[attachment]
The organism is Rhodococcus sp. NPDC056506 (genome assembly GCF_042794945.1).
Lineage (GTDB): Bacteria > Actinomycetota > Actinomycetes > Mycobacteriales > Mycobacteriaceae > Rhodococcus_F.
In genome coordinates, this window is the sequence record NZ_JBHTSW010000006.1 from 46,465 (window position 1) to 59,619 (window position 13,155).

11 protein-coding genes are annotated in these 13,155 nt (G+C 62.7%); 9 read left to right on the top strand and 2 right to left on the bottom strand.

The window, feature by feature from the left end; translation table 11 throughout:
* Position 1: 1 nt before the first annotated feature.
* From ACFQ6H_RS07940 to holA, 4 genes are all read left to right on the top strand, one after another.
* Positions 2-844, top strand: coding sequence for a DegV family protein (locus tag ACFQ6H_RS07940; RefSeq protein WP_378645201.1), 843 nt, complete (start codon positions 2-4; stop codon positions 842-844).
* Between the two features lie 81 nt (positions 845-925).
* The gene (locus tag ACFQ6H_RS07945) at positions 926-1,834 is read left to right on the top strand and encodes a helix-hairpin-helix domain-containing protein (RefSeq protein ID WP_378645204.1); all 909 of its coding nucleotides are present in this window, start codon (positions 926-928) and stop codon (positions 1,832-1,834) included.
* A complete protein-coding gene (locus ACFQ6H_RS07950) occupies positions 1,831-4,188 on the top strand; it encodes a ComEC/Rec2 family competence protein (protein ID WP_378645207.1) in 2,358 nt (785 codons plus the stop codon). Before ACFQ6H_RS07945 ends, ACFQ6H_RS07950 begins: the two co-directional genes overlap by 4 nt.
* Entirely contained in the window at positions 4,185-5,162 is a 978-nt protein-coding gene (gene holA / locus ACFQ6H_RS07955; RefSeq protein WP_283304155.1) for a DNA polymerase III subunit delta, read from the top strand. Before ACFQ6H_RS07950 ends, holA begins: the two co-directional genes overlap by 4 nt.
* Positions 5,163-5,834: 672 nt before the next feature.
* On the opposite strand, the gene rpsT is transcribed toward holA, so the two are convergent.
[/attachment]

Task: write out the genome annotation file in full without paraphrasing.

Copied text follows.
The organism is Rhodococcus sp. NPDC056506 (genome assembly GCF_042794945.1).
Lineage (GTDB): Bacteria > Actinomycetota > Actinomycetes > Mycobacteriales > Mycobacteriaceae > Rhodococcus_F.
In genome coordinates, this window is the sequence record NZ_JBHTSW010000006.1 from 46,465 (window position 1) to 59,619 (window position 13,155).

11 protein-coding genes are annotated in these 13,155 nt (G+C 62.7%); 9 read left to right on the top strand and 2 right to left on the bottom strand.

The window, feature by feature from the left end; translation table 11 throughout:
* Position 1: 1 nt before the first annotated feature.
* From ACFQ6H_RS07940 to holA, 4 genes are all read left to right on the top strand, one after another.
* Positions 2-844, top strand: coding sequence for a DegV family protein (locus tag ACFQ6H_RS07940; RefSeq protein WP_378645201.1), 843 nt, complete (start codon positions 2-4; stop codon positions 842-844).
* Between the two features lie 81 nt (positions 845-925).
* The gene (locus tag ACFQ6H_RS07945) at positions 926-1,834 is read left to right on the top strand and encodes a helix-hairpin-helix domain-containing protein (RefSeq protein ID WP_378645204.1); all 909 of its coding nucleotides are present in this window, start codon (positions 926-928) and stop codon (positions 1,832-1,834) included.
* A complete protein-coding gene (locus ACFQ6H_RS07950) occupies positions 1,831-4,188 on the top strand; it encodes a ComEC/Rec2 family competence protein (protein ID WP_378645207.1) in 2,358 nt (785 codons plus the stop codon). Before ACFQ6H_RS07945 ends, ACFQ6H_RS07950 begins: the two co-directional genes overlap by 4 nt.
* Entirely contained in the window at positions 4,185-5,162 is a 978-nt protein-coding gene (gene holA / locus ACFQ6H_RS07955; RefSeq protein WP_283304155.1) for a DNA polymerase III subunit delta, read from the top strand. Before ACFQ6H_RS07950 ends, holA begins: the two co-directional genes overlap by 4 nt.
* Positions 5,163-5,834: 672 nt before the next feature.
* On the opposite strand, the gene rpsT is transcribed toward holA, so the two are convergent.